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What Is Lipolysis?

By Amanda Livingstone
Updated Mar 03, 2024
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Lipolysis is the process of the breakdown of fatty acids or lipids by a chemical reaction with water involving triglycerides. Due to hydrolysis, lipids and triglycerides are further broken down chemically into metabolic molecules known as acetyl units. Ketones are then produced as a by-product and indicator of the breakdown of lipids and triglycerides.

 

The breakdown of lipids is induced chemically by hormones or phospholipids. Hormones such as cortisol, epinephrine and testosterone trigger protein receptors to activate hormone sensitive enzymes. A chemical chain reaction involving a messenger molecule activates protein kinase A (PKA), which regulates sugar and lipid metabolism. PKA then activates a water-soluble enzyme called lipase that breaks down fats in adipose tissue, or body fat.

 

Triglycerides aid the lipolysis process in the body further by using lipoproteins or cholesterol molecules to transport the fat in the blood to adipose and muscle tissue. The breakdown of triglycerides by lipase cells in body fat produces free fatty acids. Usually, remaining free fatty acids bind to proteins and enzymes to either be absorbed or discarded from the body.

As a result of lipolysis’ fat dissolving process, it is used in controversial cosmetic applications. In the cosmetic setting, the fat dissolving procedure is used to break down diet or exercise resistant fat in the body. Generally, only localized small to medium sized areas of fat are dissolved due to the risk of developing ketosis — an elevated level of ketones in the blood associated with abnormal fat metabolism. Since the fat dissolving process occurs chemically, the cosmetic procedure is non-surgical in nature.

 

A cosmetic professional will directly inject phosphatidylcholine (PPC), a type of phospholipid, subcutaneously into the fat tissue. Much like the hormones the body produces, PPC will help to induce lipolysis in order to dissolve unwanted fat. To avoid ketosis, PPC injections are administered over the span of a few months. Treatment length will largely depend on the amount of fat that needs to be removed.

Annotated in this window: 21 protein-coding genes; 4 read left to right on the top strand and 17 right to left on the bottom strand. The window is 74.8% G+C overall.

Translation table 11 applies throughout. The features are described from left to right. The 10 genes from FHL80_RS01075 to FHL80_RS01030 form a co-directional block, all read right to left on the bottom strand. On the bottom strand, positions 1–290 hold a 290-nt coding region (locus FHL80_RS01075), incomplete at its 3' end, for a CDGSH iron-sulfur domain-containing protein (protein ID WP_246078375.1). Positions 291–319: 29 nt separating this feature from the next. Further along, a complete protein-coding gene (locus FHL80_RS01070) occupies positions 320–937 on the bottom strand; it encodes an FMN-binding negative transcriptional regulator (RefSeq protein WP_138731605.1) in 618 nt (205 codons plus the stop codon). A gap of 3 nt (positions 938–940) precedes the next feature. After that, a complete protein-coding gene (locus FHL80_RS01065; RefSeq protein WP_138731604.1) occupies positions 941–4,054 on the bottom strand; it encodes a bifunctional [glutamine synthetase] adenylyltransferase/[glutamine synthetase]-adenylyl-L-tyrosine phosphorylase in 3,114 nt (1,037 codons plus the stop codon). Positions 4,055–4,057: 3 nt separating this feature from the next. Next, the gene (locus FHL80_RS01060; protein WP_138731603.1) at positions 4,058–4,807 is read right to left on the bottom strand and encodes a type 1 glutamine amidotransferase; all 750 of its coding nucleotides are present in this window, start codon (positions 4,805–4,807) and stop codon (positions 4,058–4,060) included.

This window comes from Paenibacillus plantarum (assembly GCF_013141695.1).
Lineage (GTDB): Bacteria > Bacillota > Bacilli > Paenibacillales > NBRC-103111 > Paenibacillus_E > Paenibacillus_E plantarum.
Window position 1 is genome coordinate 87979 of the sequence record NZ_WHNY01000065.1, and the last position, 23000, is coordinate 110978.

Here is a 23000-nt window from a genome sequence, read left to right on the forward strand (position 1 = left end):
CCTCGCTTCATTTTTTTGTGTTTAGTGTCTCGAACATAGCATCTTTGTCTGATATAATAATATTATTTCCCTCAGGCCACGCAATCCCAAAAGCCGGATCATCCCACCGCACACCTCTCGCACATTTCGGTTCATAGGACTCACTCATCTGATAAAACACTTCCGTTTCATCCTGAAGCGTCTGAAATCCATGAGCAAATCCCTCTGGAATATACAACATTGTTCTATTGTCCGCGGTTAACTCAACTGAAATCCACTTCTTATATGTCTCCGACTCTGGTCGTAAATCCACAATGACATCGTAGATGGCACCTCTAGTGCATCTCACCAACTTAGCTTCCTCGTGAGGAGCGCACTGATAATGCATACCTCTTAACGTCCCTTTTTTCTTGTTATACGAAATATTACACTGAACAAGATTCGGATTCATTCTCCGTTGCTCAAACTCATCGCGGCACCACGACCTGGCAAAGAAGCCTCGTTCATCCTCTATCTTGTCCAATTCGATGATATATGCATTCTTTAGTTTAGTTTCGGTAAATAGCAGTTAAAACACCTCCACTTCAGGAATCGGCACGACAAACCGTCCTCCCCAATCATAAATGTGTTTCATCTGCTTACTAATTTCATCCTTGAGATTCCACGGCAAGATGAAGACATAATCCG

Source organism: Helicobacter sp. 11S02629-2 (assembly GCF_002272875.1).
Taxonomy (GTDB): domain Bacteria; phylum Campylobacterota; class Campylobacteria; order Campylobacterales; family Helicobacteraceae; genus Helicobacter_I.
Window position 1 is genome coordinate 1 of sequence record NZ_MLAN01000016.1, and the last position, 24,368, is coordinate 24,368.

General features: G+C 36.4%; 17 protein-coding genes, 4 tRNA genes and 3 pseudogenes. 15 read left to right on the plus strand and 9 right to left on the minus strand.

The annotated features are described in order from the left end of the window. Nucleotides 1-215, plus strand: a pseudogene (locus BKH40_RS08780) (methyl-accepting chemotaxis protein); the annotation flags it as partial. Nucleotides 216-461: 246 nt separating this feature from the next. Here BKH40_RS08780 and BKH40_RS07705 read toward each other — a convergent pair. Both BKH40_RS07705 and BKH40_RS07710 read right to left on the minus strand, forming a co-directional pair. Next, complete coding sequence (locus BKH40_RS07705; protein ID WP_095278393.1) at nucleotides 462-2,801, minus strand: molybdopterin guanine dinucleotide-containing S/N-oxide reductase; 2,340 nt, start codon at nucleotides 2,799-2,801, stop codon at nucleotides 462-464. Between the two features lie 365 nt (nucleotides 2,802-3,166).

Minor to moderate side effects have been known to occur with the lipolysis cosmetic procedure. Common minor side effects include soreness, bruising and mild swelling. Some patients have experienced nausea, gastrointestinal distributions and infection after treatment. The US Food and Drug Administration (FDA) has reported that permanent scarring, skin deformation and painful subcutaneous knots were experienced by some people after undergoing the fat dissolving procedure. To avoid serious side effects, people who have allergies, blood disorders or kidney diseases should not undergo the procedure.

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Discussion Comments
By anon1006670 — On Apr 25, 2022

So, wait - does this mean that you can get the injections if you're on a keto diet?

By browncoat — On Oct 20, 2011

@pastanaga - I don't think people question the right of the person to do what they want to their own body (within reason). But, often people who are assaulted from all sides by modern media develop a warped sense of what is "normal".

And if it is used in a way that keeps them healthy, then that's great. Eating well and exercising is something everyone should try to do.

But, when people are striving to become something that hardly anyone can achieve, I don't think it's a healthy goal.

And procedures like lipolysis seem like they might be taking advantage of that desperation to me.

By pastanaga — On Oct 20, 2011

@croydon - Well, I agree with you to some extent, but you know, societies pressures are enormous. There are other societies where there is pressure to be fat and people go to extreme lengths to achieve it as well.

I think it all depends on the person. We don't bat an eye at someone who decides that rock climbing is what will make them happy, even though there are risks involved in that.

So why is a procedure that will change the way someone looks and possibly make them happier so looked down on?

I think it's pretty natural to want to look the best you can, and in this society, that means being skinny.

By croydon — On Oct 19, 2011

Every time I read about something like this it makes me sad. It's one thing to say that people ought to try and be fit and healthy and to avoid being obese. I can get behind that kind of message, for sure.

But, this seems like the kind of procedure that can only be used cosmetically. Even liposuction, in theory, could be useful as a method of reducing harmful amounts of fat.

In this case, since only small amounts can be reduced anyway, it seems like the only purpose is to try and shape the body, using a dangerous method.

It just makes me sad that people can't just look at themselves and see a human being, rather than a body that doesn't match up to a super model and is therefore deficient.

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